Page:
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Relationship between perceived stress and sarcoidosis in a Dutch patient population.

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Dept. of Psychology and Health, and Research Institute Psychology and Health, Tilburg University, The Netherlands.



A relationship between stress and sarcoidosis has been considered. However, studies concerning perceived stress, appraisal of life events, are scarce in sarcoidosis patients. Therefore, the aim of the present study was to further examine the role of perceived stress in sarcoidosis.


Members of the Dutch Sarcoidosis Society (n = 1046; 59.0% females; the age range 40-49 contained the most persons) completed the Perceived Stress Scale (PSS), a symptom inventory, the Beck Depression Inventory (BDI), and the Fatigue Assessment Scale (FAS).


The PSS score of sarcoidosis patients was high (p < 0.001), especially those of females (p < 0.001). Moreover, patients with psychological problems had higher PSS scores (p < 0.001). Notably, the presence of psychological problems and gender appeared to be unrelated. Furthermore, perceived stress was related to the BDI (r = 0.67, p < 0.001), especially to the cognitive subscale (r = 0.67, p < 0.001) and, to a lesser extent, to the physical depression subscale (r = 0.42, p < 0.001).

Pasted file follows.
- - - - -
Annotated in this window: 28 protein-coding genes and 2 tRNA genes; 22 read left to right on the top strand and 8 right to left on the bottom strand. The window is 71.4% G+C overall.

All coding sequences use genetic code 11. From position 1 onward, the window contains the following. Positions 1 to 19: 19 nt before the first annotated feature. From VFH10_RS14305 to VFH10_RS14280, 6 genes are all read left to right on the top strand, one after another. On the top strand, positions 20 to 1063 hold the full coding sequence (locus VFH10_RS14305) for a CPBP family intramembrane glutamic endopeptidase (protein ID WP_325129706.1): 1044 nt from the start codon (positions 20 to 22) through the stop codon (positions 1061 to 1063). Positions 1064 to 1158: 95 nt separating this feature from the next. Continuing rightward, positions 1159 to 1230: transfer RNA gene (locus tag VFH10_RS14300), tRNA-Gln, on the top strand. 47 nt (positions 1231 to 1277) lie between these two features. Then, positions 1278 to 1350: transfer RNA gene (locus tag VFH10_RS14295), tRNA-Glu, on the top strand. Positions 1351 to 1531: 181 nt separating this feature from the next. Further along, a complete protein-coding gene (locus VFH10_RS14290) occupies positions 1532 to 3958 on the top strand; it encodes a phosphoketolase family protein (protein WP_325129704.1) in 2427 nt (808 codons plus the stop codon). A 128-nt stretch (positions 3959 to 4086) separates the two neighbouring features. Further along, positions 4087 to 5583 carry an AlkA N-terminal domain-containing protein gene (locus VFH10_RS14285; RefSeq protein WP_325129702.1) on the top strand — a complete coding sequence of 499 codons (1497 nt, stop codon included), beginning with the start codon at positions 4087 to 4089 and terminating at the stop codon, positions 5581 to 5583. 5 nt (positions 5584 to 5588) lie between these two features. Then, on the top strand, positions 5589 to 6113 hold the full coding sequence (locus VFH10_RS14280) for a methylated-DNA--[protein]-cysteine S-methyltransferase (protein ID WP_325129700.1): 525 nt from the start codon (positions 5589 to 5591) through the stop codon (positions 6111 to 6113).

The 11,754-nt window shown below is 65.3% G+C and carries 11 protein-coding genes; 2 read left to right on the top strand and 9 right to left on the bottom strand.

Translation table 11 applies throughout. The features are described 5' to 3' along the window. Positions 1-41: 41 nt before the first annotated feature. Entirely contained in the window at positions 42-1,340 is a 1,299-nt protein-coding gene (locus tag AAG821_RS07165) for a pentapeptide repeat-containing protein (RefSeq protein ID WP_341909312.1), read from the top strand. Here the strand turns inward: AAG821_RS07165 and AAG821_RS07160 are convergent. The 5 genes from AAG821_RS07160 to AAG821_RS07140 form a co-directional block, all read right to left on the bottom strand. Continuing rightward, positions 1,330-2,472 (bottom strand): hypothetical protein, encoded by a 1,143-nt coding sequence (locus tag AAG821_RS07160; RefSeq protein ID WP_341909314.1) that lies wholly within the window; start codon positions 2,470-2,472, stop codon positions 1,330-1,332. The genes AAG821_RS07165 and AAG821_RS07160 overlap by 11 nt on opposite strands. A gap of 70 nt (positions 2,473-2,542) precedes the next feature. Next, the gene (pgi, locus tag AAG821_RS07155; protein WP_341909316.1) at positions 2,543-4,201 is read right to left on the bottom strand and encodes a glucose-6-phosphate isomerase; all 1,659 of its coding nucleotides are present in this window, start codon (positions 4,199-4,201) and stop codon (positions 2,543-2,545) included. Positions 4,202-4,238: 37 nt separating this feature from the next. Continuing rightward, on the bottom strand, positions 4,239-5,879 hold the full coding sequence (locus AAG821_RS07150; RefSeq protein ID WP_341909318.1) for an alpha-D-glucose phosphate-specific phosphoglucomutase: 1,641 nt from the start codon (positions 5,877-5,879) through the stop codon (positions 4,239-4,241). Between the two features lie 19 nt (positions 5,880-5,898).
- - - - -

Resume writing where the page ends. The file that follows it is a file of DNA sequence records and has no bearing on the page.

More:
Perceived stress was found to be high and related to symptoms in sarcoidosis. Moreover, depressive symptoms appeared to be related to perceived stress. Therefore, the management of sarcoidosis should include coping and appraisal therapy aiming to reduce stress and depressive symptoms.

[Indexed for MEDLINE]

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